Understanding Insulin Resistance
What Is IR?
Cells in the body can take up glucose, their most critical fuel, by a variety of mechanisms, but the two greatest consumers of glucose -fat cells and muscle cells-are highly dependent on insulin to take up glucose. With insulin resistance, as the name implies, these tissues are not as sensitive to the effects of insulin as in normal horses/ponies, with the result that it takes larger amounts of insulin to do the job of moving glucose out of the blood and into the cells. It's somewhat similar to the situation of "pre-diabetic" in humans, although horses rarely progress to diabetes.
How Big a Problem is This?
The 1998 Equine Study performed by the National Animal Health Monitoring System reported that over a one-year study period 13% of the equine premises surveyed reported having a horse with laminitis. Even if only half of those were related to insulin resistance, that would amount to approximately 540,000 horses per year with IR severe enough to cause laminitis.
Insulin resistance caused by Cushing's disease has no breed pattern, but non-Cushing's-related IR apparently does. Ponies are the highest risk, with breeds remaining most true to their ancestors, such as Shetlands, being at highest risk. Tough, hardy breeds like Icelandics and Mustangs, are also at risk, as are Morgans, Arabians, and often gaited horses.
The first time we discussed insulin resistance was in 1999, when we did a field trial with magnesium supplementation of chronically laminitic and cresty horses and ponies. We wanted to see if there might be any truth to the "folk lore" that magnesium can help with laminitis.
What we saw were amazing, obvious changes in many of the supplemented animals, both in terms of foot comfort and obesity/abnormal fat deposits. These results caused our veterinary editor, Dr. Eleanor Kellon, to wonder if many of the cases of chronic laminitis might be linked to insulin resistance (IR), since magnesium is well documented to often be deficient in people with IR and supplementing it is beneficial to them.
The link between IR and laminitis in ponies was first made back in the 1970s, by Dr. J.R. Coffman. At the time, it was only documented in ponies but even back then Coffman suspected Morgans might also be involved.
For the most part though, vets believed IR in horses was only seen as a complication of Cushing's disease. In 2002, Dr. Philip Johnson coined the term "equine metabolic syndrome" to describe easy weight gain and high-laminitis risk in horses that were insulin resistant without having a pituitary tumor.
Metabolic syndrome is the term given to humans with IR, a pre-diabetic state that is also associated with changes in circulating levels of cholesterol and triglycerides. This idea met with considerable resistance among veterinarians, and the concept that IR could exist without Cushing's disease was slow to make its way to practitioners or be accepted by researchers. But 2006 was a pivotal year for research into IR, with some who had been the most vocal critics doing a complete about face and not only using the term metabolic syndrome but showing that IR was indeed a risk factor for laminitis, as Coffman had also shown back in the 1970s by documenting significant differences in insulin sensitivity in ponies that had a history of laminitis versus those that did not.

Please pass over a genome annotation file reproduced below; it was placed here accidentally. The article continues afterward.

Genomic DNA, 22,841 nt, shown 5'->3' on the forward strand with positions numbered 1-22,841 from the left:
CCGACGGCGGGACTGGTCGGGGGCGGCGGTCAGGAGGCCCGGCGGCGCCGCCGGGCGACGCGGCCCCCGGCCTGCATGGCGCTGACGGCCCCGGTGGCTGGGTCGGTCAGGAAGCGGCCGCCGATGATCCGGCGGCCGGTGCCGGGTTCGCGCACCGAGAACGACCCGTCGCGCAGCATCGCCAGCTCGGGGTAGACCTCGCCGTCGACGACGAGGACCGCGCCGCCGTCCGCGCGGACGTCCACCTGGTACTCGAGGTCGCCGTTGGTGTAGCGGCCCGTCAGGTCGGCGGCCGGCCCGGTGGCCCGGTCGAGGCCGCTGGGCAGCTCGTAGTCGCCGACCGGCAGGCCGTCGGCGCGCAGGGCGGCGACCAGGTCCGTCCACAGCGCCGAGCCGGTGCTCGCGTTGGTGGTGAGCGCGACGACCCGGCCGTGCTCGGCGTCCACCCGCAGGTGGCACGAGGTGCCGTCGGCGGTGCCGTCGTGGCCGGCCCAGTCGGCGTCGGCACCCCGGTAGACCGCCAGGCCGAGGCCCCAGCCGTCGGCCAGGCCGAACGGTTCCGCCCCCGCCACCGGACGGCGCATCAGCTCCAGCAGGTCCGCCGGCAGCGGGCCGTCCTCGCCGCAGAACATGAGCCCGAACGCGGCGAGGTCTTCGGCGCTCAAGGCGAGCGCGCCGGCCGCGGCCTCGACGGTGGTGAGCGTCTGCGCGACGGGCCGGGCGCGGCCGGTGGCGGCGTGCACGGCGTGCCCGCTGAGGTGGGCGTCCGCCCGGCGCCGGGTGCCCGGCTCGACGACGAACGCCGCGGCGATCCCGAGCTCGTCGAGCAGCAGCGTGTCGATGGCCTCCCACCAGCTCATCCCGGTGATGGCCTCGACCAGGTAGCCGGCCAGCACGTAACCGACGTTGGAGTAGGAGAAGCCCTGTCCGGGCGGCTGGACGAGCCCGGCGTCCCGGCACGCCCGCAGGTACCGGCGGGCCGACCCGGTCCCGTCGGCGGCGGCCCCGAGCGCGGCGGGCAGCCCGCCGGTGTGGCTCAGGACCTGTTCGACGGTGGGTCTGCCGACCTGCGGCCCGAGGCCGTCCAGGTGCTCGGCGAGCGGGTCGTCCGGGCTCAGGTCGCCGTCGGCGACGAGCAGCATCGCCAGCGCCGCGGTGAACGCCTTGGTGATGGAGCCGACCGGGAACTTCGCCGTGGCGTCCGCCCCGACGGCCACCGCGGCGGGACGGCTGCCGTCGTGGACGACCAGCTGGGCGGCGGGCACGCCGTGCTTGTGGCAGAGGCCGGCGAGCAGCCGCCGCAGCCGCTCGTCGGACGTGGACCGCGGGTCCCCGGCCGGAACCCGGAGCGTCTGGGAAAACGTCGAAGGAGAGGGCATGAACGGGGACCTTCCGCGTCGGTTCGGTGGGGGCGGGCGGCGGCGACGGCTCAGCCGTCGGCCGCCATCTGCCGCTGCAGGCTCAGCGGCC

Coffman had also reported on lipid/fat abnormalities in ponies with IR, and noted, as have many others, that IR is a component of the often fatal hyperlipidemia syndrome in ponies and miniature horses or donkeys. Changes in fat metabolism aren't as dramatic in full-size horses, but Dr. Nicholas Frank, at the University of Tennessee, reported in a study published this year that obese insulin-resistant full-sized horses do indeed have abnormal levels of fats and cholesterol in their blood.
Obesity And IR
The role of obesity in insulin resistance has not been completely sorted out. The prototype insulin-resistant horse or pony is a very easy keeper, overweight, with abnormal fat deposits like a prominent fatty crest. It's also true that even a normally insulin-sensitive breed, like the Thoroughbred, will show a decline in insulin sensitivity if they become obese, but it's not entirely clear whether it is the obesity per se that causes it, or the high grain and often high fat diets they must be fed to make them overweight. In any case, a poll of 605 owners of insulin-resistant horses and ponies, members of the 4,460 member Yahoo Equine Cushing's and Insulin Resistance Group (http://pets.groups.yahoo.com/group/EquineCushings/) showed that the most consistently found symptom, in 29% of the cases, was known or suspected laminitis/foot pain. This was followed by abnormal fat deposits in 23%, while only 18% responded that the horse was actually overweight at the time of diagnosis. The bottom line is that while most insulin-resistant horses are at least recognized to gain weight easily, preventing excessive weight gain is not enough to prevent insulin resistance or laminitis. Furthermore, not every overweight horse is insulin resistant, at least not to the degree that can be easily detected on screening tests.
Exercise, on the other hand, is a potent tool for helping horses with insulin resistance. Regular exercise, even a single bout of exercise, significantly improves insulin resistance and glucose handling. There have been many cases of Arabians who were lean, kept on pasture and fed grain when they were in endurance training, but begin to gain weight rapidly, even develop laminitis, when exercise is stopped for even a few weeks.